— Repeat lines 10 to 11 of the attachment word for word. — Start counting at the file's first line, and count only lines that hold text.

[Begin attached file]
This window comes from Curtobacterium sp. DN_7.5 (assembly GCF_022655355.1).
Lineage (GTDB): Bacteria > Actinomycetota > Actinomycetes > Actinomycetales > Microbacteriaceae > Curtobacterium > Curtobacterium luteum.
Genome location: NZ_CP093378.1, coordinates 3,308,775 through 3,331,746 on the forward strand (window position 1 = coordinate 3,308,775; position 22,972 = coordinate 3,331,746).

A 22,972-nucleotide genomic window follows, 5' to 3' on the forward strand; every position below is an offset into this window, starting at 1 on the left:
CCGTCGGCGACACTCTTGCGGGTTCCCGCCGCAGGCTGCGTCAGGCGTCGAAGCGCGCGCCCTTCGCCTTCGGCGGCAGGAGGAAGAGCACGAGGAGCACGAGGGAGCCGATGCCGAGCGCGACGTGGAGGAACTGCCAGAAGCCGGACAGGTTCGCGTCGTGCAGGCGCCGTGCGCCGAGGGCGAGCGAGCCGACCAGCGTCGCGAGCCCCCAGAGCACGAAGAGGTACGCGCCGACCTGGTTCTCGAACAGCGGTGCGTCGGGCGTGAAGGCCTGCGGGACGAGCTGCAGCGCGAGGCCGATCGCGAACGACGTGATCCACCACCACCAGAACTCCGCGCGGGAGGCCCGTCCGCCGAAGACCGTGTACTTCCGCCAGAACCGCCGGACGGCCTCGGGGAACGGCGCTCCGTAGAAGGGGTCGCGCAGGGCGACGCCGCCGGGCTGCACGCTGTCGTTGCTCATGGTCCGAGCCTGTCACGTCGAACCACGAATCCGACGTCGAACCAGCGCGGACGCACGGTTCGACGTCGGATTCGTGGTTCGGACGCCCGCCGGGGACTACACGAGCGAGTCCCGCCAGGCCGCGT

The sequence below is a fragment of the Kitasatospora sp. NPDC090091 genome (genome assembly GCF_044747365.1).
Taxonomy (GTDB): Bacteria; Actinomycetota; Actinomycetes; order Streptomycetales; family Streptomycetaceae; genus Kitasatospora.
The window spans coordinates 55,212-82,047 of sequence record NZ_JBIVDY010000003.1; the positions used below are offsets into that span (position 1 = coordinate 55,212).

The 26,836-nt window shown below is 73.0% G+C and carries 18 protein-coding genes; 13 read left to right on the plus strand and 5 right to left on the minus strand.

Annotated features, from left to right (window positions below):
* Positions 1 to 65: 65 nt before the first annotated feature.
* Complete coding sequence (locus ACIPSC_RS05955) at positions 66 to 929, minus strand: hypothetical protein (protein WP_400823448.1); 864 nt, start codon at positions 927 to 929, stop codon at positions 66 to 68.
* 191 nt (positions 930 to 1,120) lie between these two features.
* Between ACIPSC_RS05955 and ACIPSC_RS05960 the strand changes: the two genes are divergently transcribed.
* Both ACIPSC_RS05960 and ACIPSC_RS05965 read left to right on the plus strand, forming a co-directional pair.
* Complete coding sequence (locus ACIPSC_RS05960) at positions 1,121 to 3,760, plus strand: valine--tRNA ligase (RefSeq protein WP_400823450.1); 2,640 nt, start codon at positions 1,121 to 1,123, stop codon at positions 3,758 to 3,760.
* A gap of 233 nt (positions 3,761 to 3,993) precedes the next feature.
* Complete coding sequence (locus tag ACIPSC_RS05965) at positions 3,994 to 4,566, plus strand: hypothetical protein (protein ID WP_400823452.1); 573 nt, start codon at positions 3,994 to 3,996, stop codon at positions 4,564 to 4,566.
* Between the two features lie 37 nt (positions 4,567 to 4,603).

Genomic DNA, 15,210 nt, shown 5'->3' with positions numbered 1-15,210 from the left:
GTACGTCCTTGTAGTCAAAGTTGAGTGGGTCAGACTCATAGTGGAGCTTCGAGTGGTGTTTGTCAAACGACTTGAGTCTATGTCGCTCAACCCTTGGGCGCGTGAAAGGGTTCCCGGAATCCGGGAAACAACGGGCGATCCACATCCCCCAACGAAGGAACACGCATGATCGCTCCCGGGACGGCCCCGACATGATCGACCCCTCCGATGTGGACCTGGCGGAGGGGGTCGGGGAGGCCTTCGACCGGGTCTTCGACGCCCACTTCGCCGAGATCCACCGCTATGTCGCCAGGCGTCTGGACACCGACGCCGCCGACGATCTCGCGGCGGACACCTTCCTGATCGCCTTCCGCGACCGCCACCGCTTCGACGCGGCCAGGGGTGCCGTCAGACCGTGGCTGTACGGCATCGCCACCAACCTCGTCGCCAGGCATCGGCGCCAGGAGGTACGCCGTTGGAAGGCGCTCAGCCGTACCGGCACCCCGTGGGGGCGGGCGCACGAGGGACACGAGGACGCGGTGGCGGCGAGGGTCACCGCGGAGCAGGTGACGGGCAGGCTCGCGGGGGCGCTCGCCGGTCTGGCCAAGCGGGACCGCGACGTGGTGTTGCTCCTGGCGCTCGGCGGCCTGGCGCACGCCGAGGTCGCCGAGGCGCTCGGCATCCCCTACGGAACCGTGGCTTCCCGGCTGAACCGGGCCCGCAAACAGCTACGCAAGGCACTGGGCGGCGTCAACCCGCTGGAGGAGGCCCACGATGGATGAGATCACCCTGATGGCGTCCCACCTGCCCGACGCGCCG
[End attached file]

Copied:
Annotated features, from left to right (window positions below):
* Positions 1 to 65: 65 nt before the first annotated feature.